Let Me In

Release 10/01/10                              Rated: R

Holy cow!! When they say terrifying bloody violence, they mean terrifying bloody violence. That should be a cue for me to not watch, but no, I haven’t quite picked up on that yet. This movie may have turned me off of vampires. Geez!http://www.bscreview.com/2010/09/chloe-moretz-let-me-in-posters/

So, needless to say, it was a bit much. At least for me. If you like gore, you’ll feel right at home.

This was a bit of a weird movie for me. On the one hand, you have the 12-year-old boy who’s lonely, and getting picked on. And on the other you have the “12-year-old” girl-vampire who is also lonely, and just trying to survive. So there’s middle school drama, and then people getting murdered in the same mix. It didn’t really mesh all that well.

It was a little slow to start out as it established where everything was coming from. And then things started happening. And then later I thought it was going to end, but it kept going. But that may have just been my anxiety for it to end. Like I said, it was a bit much for me. It was a cool concept, just gruesome.

So I don’t really know what else to say about this. It was more than I needed. Kind of long. Odd mixture. ….Yeah.

Ok, let me do this a little better, since I wasn’t able to get much sleep last night. LOL. I realized this doesn’t really give you that much to go on. So consider what’s above as my initial reaction.
This movie definitely brings vampires back into the monster category, which they’ve been shifting away from in one way or the other what with our romance novels, and Twilight, and Buffy. For Abby feeding is an animal-instinct, as it is animal-istic. Despite how long she’s been 12, she is not in control. Or maybe she is, but it’s a ritual to be brutal when attacking. There are all these high-pitched demonic grunts as she’s slamming the person from one wall to the other and to the floor, while she’s on top of them. Like, picture her as a leamer, that’s what she looks like from afar. And then she gets blood all over the place. I’m not kidding when I say that it’s everywhere. At least the big cats in Africa can keep themselves clean.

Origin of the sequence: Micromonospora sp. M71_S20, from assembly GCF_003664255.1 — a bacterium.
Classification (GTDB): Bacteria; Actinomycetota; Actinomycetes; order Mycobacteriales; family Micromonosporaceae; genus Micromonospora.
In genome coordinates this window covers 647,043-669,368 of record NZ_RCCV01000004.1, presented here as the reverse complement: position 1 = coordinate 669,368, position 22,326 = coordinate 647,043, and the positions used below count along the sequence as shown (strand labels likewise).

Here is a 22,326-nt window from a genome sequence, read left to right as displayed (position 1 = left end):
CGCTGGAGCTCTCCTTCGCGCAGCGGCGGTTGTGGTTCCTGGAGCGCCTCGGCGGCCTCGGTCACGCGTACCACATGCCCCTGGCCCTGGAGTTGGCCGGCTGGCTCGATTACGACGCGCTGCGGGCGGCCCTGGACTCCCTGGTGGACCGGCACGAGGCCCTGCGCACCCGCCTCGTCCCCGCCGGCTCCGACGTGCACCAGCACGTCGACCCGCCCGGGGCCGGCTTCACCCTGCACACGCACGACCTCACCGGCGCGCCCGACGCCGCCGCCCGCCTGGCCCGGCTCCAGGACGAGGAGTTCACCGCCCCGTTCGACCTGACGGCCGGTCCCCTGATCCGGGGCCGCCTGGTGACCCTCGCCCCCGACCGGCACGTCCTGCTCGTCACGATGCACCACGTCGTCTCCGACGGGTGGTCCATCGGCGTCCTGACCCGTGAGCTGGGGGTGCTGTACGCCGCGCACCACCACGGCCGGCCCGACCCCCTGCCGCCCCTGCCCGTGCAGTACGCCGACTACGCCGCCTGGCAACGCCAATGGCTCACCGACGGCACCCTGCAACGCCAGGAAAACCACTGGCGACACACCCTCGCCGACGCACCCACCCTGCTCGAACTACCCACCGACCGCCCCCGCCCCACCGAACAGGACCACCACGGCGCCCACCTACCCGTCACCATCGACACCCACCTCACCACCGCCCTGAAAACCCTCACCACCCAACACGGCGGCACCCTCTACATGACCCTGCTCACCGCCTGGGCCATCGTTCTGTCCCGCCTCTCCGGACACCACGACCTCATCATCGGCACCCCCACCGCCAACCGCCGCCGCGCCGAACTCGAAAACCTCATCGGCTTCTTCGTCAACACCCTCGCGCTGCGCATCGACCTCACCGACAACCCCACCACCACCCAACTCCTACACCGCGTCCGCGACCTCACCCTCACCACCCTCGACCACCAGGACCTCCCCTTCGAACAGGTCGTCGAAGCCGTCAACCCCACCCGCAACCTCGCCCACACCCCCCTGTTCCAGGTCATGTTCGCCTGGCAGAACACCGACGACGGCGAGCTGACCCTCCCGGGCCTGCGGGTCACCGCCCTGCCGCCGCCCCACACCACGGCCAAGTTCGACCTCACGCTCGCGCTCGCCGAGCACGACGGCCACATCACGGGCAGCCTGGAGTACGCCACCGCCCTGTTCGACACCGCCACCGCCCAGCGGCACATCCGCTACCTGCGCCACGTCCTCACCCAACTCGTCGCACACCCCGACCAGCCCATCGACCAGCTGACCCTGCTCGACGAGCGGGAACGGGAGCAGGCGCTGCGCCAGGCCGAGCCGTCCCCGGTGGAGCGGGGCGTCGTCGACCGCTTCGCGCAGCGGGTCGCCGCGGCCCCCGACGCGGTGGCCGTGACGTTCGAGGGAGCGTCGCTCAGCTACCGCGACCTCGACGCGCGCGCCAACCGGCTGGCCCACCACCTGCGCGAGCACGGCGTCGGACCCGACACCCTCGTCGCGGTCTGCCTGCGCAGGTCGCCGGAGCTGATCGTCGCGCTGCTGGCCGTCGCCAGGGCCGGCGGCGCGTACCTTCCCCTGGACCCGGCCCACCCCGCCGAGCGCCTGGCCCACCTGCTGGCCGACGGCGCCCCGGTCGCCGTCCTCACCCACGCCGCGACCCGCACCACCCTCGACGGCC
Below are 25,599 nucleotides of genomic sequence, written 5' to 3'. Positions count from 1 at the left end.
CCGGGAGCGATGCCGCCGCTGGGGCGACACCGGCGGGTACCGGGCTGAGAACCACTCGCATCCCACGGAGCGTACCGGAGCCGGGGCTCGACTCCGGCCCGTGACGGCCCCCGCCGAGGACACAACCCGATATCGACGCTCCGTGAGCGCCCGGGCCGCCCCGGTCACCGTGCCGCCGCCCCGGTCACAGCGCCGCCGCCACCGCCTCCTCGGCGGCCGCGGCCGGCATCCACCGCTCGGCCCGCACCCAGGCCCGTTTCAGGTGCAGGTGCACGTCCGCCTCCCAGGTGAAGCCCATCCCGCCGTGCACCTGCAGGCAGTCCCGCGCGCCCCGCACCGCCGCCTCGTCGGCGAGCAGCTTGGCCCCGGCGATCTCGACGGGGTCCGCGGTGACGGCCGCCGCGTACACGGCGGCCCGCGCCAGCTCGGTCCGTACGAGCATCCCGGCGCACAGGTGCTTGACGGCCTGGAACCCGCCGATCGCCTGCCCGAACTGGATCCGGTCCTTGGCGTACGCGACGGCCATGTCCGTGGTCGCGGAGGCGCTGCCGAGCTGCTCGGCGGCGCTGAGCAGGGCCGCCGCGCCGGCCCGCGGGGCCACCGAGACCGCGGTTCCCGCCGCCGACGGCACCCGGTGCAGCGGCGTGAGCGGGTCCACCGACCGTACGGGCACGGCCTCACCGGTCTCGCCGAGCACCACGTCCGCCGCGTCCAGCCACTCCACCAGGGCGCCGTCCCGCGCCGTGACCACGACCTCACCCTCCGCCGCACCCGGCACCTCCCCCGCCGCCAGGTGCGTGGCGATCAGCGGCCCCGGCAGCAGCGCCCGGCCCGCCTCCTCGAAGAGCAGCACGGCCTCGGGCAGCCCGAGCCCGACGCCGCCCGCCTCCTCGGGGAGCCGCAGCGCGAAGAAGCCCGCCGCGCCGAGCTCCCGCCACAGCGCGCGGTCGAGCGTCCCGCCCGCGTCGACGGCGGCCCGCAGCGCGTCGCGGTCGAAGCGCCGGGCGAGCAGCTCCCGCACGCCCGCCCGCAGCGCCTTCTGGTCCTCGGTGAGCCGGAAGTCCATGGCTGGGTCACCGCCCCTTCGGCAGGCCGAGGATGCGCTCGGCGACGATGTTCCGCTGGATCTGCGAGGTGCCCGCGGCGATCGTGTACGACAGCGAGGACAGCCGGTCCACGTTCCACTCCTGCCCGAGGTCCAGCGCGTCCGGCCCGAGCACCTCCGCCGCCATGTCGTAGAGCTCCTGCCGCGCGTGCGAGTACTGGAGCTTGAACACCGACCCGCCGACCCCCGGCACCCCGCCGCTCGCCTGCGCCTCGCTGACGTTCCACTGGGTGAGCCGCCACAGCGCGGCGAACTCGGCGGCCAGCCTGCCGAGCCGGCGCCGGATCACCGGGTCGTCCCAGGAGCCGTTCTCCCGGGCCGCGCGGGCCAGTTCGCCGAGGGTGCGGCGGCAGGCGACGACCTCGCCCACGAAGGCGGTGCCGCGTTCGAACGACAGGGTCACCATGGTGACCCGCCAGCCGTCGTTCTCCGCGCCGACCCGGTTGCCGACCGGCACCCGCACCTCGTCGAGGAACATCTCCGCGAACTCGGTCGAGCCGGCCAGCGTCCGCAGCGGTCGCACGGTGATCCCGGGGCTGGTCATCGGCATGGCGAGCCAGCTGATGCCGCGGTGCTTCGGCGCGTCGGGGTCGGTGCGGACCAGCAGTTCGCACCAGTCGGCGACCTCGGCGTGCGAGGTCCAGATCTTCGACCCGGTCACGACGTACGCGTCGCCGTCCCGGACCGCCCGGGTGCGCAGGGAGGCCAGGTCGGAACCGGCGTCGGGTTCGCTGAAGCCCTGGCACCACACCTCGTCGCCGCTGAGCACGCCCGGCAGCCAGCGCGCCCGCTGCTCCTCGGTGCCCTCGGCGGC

The only myth they didn’t cover in this movie is that crucifixes repel vampires. Everything else they pretty much “confirmed.” An interesting take on what happens when vampires aren’t invited into a house. But there is no invisible barrier keeping them out. They cover food (what we eat), the sun, coffins–eh, kind of, and turning someone. That was honestly something I did not need. And then obviously the blood.

As for the drama side of the story: you really want to know what is this bully’s problem. There’s really no need for him to be picking on Owen, but I guess that’s how it goes sometimes. But he’s just an ass, and gets slightly more violent through the movie. And then Owen stands up for himself. And you’re “yay” and “holy crap” at the same time. You learn why this guy is picking on Owen the way he does. But then he comes back at Owen ten-fold for what he did. And it’s just like seriously? What is wrong with these people?? Actions have consequences; are these boys really that thick-headed? But they get more than they deserve, which just added to the too-much-for-me aspect of the film.

So I hope this gives a better insight as to what’s in this movie.
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